14. Scorpion

    Scorpion Active Member

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    Not so sure about this. Further research on their system shows ability to charge up to 2 meters away @ 40% efficiency, and progressively higher closer in.
    Not sure a snow plow is going to dig up that much pavement!
     
  15. austingreen

    austingreen Senior Member

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    Plug-in sales are way ahead of where hybrid sales were 31 months after introduction : TreeHugger
    [​IMG]

    Absolutely, plug-ins are growing much faster. It isn't even close. There are more than 2 players, and things are starting to stick with a bredth of different cars things are much better than hybrids when introduced in Japan, Europe or america.


    Kind of smashes the prius when introduced. It took the prius 5 years to get to 20,000 in sales, and that was at a big loss. Tesla is there already, there, and profitable, and a brand new car company starting with no dealers or customers. It kind of turns that no body wants an plug-in into a giatnt lie. same as gm saying no one wants a hybrid its all a trick about subsidies when the prius came out and was subsidized.

    Perhaps 100% growth isn't enough for the nay sayers. THat 5 companies need to exceed expectations, but that seems rather silly to me.

    They aren't for you, sorry.



    Sure, you can have heated spots to melt the snow. The question is do you want to realy on people building those spots for you. Put in a biger battery and you don't need the government to pay companies to put chargers everywhere. I parked in a garaged downtown this afternoon. One of the 2 charger spots on my level was iced by an escalade. A leaf was parked next to it charging. The leaf driver left a nasty note. It was just sad, but I'm sure the leaf could have parked somewhere else to charge if both spots were iced.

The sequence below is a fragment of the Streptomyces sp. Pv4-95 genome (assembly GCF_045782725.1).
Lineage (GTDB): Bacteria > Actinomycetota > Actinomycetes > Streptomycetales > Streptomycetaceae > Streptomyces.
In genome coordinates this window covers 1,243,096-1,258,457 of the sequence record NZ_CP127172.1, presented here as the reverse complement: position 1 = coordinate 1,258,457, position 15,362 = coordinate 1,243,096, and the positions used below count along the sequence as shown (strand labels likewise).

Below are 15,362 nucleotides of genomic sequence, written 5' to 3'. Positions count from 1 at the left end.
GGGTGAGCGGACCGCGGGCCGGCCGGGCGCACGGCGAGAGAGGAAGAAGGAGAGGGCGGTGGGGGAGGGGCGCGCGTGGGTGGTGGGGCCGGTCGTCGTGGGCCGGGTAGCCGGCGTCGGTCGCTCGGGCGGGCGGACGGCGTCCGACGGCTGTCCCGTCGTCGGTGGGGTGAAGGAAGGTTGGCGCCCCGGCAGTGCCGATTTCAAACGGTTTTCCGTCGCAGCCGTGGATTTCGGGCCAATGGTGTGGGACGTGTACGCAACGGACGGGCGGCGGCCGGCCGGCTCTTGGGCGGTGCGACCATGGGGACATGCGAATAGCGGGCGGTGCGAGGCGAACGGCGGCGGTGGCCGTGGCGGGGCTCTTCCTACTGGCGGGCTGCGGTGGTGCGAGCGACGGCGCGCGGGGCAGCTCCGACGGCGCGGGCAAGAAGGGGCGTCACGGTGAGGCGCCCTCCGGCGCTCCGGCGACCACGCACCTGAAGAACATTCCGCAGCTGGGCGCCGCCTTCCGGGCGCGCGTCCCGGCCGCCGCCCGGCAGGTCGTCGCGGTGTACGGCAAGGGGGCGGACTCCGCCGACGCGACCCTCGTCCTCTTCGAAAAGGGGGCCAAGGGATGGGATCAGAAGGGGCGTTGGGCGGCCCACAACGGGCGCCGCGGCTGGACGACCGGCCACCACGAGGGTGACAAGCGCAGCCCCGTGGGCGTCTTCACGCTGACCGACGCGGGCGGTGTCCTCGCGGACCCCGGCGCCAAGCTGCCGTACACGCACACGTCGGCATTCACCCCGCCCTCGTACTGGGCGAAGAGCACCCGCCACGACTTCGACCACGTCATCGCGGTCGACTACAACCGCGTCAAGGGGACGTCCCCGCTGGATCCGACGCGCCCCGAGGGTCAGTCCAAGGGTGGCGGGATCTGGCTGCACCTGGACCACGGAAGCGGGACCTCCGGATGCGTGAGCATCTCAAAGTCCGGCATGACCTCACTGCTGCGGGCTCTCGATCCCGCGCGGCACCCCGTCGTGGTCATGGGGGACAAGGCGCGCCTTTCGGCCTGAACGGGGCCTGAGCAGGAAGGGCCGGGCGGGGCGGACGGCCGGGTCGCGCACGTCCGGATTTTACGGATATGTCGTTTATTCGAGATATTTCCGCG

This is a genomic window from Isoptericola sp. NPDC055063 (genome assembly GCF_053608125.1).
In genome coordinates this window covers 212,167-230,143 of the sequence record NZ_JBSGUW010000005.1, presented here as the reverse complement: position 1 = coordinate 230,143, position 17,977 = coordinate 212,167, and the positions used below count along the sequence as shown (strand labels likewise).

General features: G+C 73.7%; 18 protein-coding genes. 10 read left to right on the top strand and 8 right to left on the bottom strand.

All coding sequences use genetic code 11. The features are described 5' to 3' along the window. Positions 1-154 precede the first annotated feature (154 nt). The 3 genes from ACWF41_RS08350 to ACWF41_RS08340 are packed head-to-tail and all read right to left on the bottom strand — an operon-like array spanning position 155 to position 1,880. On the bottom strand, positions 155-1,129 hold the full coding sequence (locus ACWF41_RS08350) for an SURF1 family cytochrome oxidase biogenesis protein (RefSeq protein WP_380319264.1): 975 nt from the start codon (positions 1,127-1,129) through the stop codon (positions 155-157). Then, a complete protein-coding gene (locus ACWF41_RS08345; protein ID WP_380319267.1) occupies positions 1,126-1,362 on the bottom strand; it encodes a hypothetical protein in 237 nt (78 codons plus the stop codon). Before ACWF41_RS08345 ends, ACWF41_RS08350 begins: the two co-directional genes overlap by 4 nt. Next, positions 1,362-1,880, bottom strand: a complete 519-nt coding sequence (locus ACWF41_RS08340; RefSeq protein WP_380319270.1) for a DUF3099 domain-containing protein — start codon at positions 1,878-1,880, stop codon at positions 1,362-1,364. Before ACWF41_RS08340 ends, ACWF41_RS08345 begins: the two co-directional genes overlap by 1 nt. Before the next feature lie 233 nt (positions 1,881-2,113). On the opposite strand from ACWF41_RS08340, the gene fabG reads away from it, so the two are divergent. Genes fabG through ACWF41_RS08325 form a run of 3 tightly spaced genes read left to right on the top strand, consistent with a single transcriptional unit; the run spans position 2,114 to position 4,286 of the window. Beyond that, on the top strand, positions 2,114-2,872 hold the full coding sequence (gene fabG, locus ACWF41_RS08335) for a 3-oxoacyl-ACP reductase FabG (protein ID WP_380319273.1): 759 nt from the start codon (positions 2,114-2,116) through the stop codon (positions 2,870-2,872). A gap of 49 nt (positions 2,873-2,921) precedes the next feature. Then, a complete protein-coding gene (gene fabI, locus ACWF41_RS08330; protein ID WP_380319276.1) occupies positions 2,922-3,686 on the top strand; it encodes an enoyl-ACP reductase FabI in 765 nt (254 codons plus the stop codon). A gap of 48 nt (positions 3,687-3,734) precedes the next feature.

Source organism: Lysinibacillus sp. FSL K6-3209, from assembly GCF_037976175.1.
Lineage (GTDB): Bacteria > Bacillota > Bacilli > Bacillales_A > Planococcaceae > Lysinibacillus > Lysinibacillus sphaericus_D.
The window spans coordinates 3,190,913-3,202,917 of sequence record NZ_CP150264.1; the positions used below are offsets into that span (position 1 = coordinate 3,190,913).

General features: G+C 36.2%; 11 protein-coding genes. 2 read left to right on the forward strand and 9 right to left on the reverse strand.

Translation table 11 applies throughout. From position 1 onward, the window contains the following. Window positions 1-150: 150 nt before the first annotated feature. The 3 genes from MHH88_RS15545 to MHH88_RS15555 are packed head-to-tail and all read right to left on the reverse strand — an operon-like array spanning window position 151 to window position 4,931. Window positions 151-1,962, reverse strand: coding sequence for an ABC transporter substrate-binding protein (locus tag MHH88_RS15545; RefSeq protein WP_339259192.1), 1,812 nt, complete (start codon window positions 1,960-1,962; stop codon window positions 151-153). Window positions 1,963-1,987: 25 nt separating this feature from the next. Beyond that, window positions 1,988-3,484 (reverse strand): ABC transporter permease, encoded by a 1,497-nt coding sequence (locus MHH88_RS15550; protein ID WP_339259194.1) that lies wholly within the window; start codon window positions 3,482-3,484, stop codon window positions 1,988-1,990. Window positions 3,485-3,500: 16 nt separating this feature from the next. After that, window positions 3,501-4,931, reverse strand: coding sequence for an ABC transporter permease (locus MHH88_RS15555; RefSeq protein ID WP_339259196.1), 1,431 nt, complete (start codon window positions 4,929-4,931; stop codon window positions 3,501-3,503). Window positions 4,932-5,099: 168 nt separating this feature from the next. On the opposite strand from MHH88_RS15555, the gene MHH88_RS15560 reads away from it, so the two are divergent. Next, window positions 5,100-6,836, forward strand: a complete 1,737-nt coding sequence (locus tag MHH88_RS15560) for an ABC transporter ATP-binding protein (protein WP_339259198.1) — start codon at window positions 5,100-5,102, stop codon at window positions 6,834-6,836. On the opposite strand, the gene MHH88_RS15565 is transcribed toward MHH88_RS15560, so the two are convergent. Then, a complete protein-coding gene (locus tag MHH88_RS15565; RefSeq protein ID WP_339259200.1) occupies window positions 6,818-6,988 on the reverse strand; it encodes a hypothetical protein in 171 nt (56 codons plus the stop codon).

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  16. Trollbait

    Trollbait It's a D&D thing

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    Sure, burying it will protect it from the plow, but then that jacks the installation price up. There isn't going to be a low price and safe from harm installation with these things.

    Impressive that there can be such distance between the car and charging pad, but 40% efficiency is horrible. You want notice it in regards to cell phone charging, but a charging plug in has a power draw along the lines of a hair dryer and large vacuum.
    Yes, the individual companies have missed their optimistic sales projections, but the segment as a whole is growing in sales.

    The credits only really apply to sales in California, and some of the discounts may be driven by that. More of the BEV models for sale are available, or will be, for sale outside California, than not. Tesla went through a lot of trouble just cash in credits for a few years.:rolleyes:
     
  17. 3PriusMike

    3PriusMike Prius owner since 2000, Tesla M3 2018